There are striking similarities in both cases.
In 2008 Hlophe approached two ConCourt judges, who felt uncomfortable with the conversation, and mentioned it to their nine colleagues, who collectively agreed to lodge a complaint against Hlophe with the JSC.
In 2019 Parker, immediately after the alleged assault by Hlophe, informed fellow judges. He went as far as deposing to an affidavit to this. Parker had, according to the sworn affidavits of 10 other judges in the division, spoken to several people about the attack during the course of more than a year.
One of these, Deputy Judge President Patricia Goliath, consulted her boss, Chief Justice Mogoeng Mogoeng, and lodged a complaint against Hlophe.
Parker, who has since been suspended, will face a Judicial Conduct Tribunal for the conflicting versions he provided with regard to the alleged assault by Hlophe.
On Tuesday, while Jafta said that he did not initially think that Hlophe’s visit had been an attempt to influence him with regard to the Zuma matter, Nkabinde insisted, “My sense was that he was attempting to influence me.”
She said that when Hlophe had raised the Zuma matter, as she had been warned by Jafta he would, she had “rebuffed him”.
Hlophe denied this outright, saying that he had indeed discussed Zuma and “politics” with Nkabinde.
“I talk politics, there is nothing wrong with that. I am not politically naive,” Hlophe said when confronted about why he had spoken about Zuma.
He denied that Nkabinde had “rebuffed” him, saying: “We spoke about privilege. We did not speak about the facts… the phone rang, we had coffee there was no question of being rebuffed.”
He admitted, however, that he had said that Zuma, like himself, was being “persecuted”.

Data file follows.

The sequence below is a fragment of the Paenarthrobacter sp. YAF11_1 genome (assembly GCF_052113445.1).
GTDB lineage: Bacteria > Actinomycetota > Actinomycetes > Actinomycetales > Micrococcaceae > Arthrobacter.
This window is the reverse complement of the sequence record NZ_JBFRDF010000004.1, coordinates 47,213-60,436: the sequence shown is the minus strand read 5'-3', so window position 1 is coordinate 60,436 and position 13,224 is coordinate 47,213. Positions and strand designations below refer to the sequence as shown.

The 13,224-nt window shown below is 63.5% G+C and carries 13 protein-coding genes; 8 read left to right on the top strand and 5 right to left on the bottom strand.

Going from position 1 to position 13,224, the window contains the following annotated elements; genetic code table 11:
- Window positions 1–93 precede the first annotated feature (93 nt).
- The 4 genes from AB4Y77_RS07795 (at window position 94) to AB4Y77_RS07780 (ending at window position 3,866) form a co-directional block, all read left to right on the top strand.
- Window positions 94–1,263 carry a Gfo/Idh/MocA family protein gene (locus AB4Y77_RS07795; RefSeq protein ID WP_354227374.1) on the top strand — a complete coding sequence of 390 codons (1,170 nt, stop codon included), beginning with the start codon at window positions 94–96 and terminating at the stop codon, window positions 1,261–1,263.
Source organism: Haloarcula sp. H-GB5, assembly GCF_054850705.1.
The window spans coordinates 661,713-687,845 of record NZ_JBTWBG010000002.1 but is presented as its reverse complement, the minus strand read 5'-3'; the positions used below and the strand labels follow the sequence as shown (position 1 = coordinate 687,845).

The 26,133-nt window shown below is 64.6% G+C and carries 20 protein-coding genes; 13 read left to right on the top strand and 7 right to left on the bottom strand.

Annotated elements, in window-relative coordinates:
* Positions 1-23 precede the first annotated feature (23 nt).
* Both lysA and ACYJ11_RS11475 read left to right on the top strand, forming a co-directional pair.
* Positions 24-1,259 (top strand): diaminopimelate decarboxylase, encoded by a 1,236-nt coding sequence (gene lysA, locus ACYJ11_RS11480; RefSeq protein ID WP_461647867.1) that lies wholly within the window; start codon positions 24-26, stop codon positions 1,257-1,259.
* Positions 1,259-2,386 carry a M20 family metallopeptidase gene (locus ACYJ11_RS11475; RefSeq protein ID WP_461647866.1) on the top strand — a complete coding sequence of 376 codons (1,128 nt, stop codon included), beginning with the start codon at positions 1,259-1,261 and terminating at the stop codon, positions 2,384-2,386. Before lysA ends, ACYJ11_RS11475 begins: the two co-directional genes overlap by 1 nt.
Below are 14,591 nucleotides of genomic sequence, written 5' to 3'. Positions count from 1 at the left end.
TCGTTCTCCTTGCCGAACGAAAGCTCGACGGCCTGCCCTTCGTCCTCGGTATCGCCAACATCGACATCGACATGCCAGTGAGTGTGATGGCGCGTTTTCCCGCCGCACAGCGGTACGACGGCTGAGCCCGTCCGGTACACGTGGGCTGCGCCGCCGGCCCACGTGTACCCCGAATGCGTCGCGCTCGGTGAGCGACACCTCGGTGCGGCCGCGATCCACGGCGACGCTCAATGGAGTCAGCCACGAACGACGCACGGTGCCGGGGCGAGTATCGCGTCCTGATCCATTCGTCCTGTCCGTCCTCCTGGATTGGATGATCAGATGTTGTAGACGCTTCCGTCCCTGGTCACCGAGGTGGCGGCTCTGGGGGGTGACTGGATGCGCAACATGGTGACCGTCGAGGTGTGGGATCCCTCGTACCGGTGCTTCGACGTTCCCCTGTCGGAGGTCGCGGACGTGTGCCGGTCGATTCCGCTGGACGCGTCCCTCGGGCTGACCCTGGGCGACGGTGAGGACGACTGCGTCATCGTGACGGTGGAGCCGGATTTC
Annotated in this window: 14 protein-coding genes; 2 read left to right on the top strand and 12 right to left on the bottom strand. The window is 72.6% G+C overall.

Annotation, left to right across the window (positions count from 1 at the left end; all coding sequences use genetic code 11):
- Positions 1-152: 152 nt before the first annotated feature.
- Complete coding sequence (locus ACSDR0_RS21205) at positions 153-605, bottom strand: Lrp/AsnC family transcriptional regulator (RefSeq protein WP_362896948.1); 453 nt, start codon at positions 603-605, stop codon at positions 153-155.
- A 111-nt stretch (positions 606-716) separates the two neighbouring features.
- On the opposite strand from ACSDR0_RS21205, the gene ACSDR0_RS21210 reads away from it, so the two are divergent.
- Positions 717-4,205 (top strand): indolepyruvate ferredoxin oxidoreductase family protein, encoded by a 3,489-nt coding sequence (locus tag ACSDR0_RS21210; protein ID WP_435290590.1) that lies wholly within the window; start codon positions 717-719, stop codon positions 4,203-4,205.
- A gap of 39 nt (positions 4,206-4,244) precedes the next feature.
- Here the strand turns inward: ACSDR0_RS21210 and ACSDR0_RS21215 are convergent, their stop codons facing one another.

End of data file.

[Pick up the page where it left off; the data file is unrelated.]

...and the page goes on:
Jafta, who has been a friend and colleague of Hlophe’s for more than three decades, said he had not thought Hlophe’s visit had to do with Zuma but with the legal matters and jurisprudence rated to the SCA decision in favour of the NPA.
“He called me the day before to say he would be up in Joburg and he would like to get some feedback on my experience in the court and I said, yes I would see him,” Jafta, who joined virtually, told the tribunal.
The meeting had lasted about an hour, said Jafta, and had been “friendly”. It was Hlophe who had brought up the Zuma matter, one which Jafta was hearing.
Hlophe’s legal representative, Courtenay Griffiths, QC, asked Jafta whether at the conclusion of the meeting Hlophe had mentioned “any kind of threat or intention to intervene in court deliberations”.
To which Jafta replied, “Not at that stage, no.”
Jafta set out to the tribunal that his understanding in the context was that there had been a judgment by the SCA which Hlophe had said “had got the law incorrectly”.
“So, in that context, I understood to mean the ConCourt, as the highest court, will have to put right that which was wrong in the judgment of the SCA,” explained Jafta.
It was only later when talking to Nkabinde and she mentioned that Hlophe had called her to arrange a meeting that Jafta said he had been “reminded of his own discussion” (with Hlophe).